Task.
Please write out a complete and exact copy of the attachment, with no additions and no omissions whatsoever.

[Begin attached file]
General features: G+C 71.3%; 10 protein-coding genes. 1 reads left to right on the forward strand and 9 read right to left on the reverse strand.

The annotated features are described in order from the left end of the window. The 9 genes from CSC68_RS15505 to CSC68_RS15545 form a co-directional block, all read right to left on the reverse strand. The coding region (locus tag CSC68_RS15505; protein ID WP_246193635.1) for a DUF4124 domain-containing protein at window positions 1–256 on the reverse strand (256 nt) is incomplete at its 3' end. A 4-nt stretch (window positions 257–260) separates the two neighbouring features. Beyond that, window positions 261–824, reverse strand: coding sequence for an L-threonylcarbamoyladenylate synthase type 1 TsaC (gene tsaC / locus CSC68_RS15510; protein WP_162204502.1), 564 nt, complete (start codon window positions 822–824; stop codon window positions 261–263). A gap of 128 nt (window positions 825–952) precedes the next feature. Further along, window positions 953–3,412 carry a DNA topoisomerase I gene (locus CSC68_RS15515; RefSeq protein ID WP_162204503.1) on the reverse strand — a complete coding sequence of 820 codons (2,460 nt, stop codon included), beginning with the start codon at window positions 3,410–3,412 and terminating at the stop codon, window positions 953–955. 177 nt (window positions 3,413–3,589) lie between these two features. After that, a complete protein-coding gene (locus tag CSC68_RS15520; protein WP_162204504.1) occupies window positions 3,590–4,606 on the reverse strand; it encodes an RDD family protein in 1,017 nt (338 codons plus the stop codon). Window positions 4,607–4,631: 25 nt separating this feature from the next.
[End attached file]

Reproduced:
General features: G+C 71.3%; 10 protein-coding genes. 1 reads left to right on the forward strand and 9 read right to left on the reverse strand.

The annotated features are described in order from the left end of the window. The 9 genes from CSC68_RS15505 to CSC68_RS15545 form a co-directional block, all read right to left on the reverse strand. The coding region (locus tag CSC68_RS15505; protein ID WP_246193635.1) for a DUF4124 domain-containing protein at window positions 1–256 on the reverse strand (256 nt) is incomplete at its 3' end. A 4-nt stretch (window positions 257–260) separates the two neighbouring features. Beyond that, window positions 261–824, reverse strand: coding sequence for an L-threonylcarbamoyladenylate synthase type 1 TsaC (gene tsaC / locus CSC68_RS15510; protein WP_162204502.1), 564 nt, complete (start codon window positions 822–824; stop codon window positions 261–263). A gap of 128 nt (window positions 825–952) precedes the next feature. Further along, window positions 953–3,412 carry a DNA topoisomerase I gene (locus CSC68_RS15515; RefSeq protein ID WP_162204503.1) on the reverse strand — a complete coding sequence of 820 codons (2,460 nt, stop codon included), beginning with the start codon at window positions 3,410–3,412 and terminating at the stop codon, window positions 953–955. 177 nt (window positions 3,413–3,589) lie between these two features. After that, a complete protein-coding gene (locus tag CSC68_RS15520; protein WP_162204504.1) occupies window positions 3,590–4,606 on the reverse strand; it encodes an RDD family protein in 1,017 nt (338 codons plus the stop codon). Window positions 4,607–4,631: 25 nt separating this feature from the next.